"We spent a significant amount and we didn't hide it. We were very open and the whole world knew what we were doing," Evans said. "None of us have any regrets." However, Evans said, in some cases where donors could show financial hardship, Family Radio has reimbursed up to half the value of their contributions.
The free spending before May 21 combined with the drop in donations thereafter has left a shell of a nonprofit two years later. Earlier this year, Family Radio sold the last of its three powerhouse East Coast FM stations — WFME in Newark-New York City, WFSI in Annapolis, Md.-Washington, D.C., and WKDN in Philadelphia — the nonprofit's cash cows. The New York station was sold to Cumulus Media in January for $40 million, the Philadelphia station went the previous month for $22.5 million to Merlin Media, and the Annapolis station was sold to CBS in November for $8.5 million.
Family Radio kept most of its significantly smaller radio stations and other assets — even buying some smaller stations — but has trimmed the on-air staff and cut its international schedule by 80 percent, sources said.
The programming remains similar, although they run only edited repeats of Camping's "Open Forum," with occasional brief live Bible study lessons by the founder. Still, in November, Family Radio posted a special message from Camping on its website about the WFME sale:
"Many listeners have heard news of this sale and are very concerned that it signals the demise of Family Radio. But, let me reassure you — nothing could be further from the truth."
But some observers say the sale of the big three stations — especially WFME, which served 14 million listeners — is a disaster for the network.
Each of the stations was sold to a secular operator. Evans acknowledged Camping had a long-standing policy against selling radio stations to other religious organizations, saying such sales would "create confusion." But after these sales, Evans said, the board voted to reverse the policy — with Camping's blessing.
To replace the FM stations sold, Evans said, Family Radio picked up AM stations, including Philadelphia's WKDN 950 AM. But critics call the AM station a "dog" with coverage problems and high overhead costs.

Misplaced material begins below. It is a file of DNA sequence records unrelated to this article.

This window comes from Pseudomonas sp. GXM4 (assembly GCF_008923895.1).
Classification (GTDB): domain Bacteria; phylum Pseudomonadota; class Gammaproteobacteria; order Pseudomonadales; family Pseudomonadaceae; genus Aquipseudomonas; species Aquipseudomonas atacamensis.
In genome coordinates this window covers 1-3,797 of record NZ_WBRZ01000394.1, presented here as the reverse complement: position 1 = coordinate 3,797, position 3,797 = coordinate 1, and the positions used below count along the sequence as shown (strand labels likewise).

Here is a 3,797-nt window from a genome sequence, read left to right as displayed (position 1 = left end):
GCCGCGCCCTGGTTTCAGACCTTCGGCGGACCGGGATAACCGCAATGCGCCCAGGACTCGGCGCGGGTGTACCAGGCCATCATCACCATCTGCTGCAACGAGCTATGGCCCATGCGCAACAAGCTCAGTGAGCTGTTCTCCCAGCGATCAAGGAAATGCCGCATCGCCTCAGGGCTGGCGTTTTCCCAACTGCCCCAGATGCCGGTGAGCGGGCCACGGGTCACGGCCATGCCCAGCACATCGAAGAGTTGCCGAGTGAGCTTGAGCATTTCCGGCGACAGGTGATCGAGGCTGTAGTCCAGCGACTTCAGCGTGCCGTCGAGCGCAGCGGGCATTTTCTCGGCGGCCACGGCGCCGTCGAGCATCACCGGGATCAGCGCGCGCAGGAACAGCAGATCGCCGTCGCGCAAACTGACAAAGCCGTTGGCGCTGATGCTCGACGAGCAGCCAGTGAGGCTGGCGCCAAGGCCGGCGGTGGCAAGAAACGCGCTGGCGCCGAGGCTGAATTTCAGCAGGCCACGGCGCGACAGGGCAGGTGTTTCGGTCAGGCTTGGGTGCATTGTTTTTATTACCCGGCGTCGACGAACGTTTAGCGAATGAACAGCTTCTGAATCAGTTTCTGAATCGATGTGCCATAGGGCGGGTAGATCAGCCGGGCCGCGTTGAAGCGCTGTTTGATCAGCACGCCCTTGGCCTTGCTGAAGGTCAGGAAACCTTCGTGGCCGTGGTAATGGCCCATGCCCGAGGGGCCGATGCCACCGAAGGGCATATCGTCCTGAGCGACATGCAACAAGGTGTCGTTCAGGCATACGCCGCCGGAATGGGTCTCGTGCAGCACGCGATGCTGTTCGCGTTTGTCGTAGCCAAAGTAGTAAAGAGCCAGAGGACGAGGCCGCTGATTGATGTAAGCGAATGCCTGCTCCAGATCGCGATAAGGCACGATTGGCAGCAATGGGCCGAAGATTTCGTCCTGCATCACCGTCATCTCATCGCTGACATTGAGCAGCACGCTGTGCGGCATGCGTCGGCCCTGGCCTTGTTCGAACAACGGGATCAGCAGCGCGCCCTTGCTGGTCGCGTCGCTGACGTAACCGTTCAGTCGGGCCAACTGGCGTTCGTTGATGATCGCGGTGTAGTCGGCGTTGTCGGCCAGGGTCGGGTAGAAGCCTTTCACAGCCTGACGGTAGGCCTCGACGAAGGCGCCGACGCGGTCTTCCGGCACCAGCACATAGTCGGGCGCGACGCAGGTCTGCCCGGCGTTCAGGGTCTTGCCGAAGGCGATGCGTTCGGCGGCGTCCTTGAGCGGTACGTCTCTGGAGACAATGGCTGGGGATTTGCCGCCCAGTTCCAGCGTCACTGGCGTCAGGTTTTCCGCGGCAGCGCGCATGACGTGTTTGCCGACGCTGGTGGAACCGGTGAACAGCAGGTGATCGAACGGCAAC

Another challenge for Family Radio is that over the years it has taken a large number of loans — one estimate puts the amount at $22 million — from devotees, exchanging them for promissory notes that pledge to use the money to "proclaim the gospel of the Lord."
On its 2011 tax return, Family Radio lists $35.1 million in liabilities, but does not specify how much is owed toward the promissory notes. Evans would not say. However, he said, "The biggest concern of Harold and the rest of the board, if Family Radio went out of business, would be to pay off the promissory note holders."
While some critics are surprised there have not been lawsuits or more complaints, others are not.
"People that follow religious groups think it's almost an affront against God to file a lawsuit or ask for their money back," said a longtime Family Radio manager, who requested anonymity fearing repercussions at work. "Bernie Madoff should have become ordained and made his operation a nonprofit and he probably would have gotten away with it."
Since the Rapture prediction flamed out, a religious freedom group and a part-time Family Radio employee wrote the California Attorney General's Office requesting a fraud investigation into Family Radio's handling of donations. Evans said the complaints were unfounded.
Meanwhile, Tuter — Camping's former top assistant — believes his ex-boss is running the ministry into the ground on purpose.
In 1996, about a week before Camping had heart surgery, Tuter said his boss confided in him his concern for Family Radio's future upon his death.
"He was very specific he did not want it to continue," Tuter said, quoting Camping in the meeting, "'God raised up Family Radio just as a platform for me!'"
What will Family Radio become? It depends on whom you ask.
Some followers still debate future Rapture dates. But others hope Family Radio will return to its pre-Rapture roots as a more mainstream religious radio network.
"Most of us were sad to see the stuff happening, but we thought, 'OK, once the (Rapture) date goes by we'll get back to orthodox programming,'" said Craig Hulsebos, 70, Family Radio's longtime director of programming who was let go in September 2012. "But we didn't."
Evans envisions a new mission.
"We feel we can be a comfort to listeners and a comfort to people affected by events, like the one in Connecticut or Hurricane Sandy," he said. "We want to be a comfort and reminder of God's strength and mercy. ... In the end, our founding mission is to proclaim the word of God."
Matthias Gafni is an investigative reporter. Contact him at 925-952-5026. Follow him at .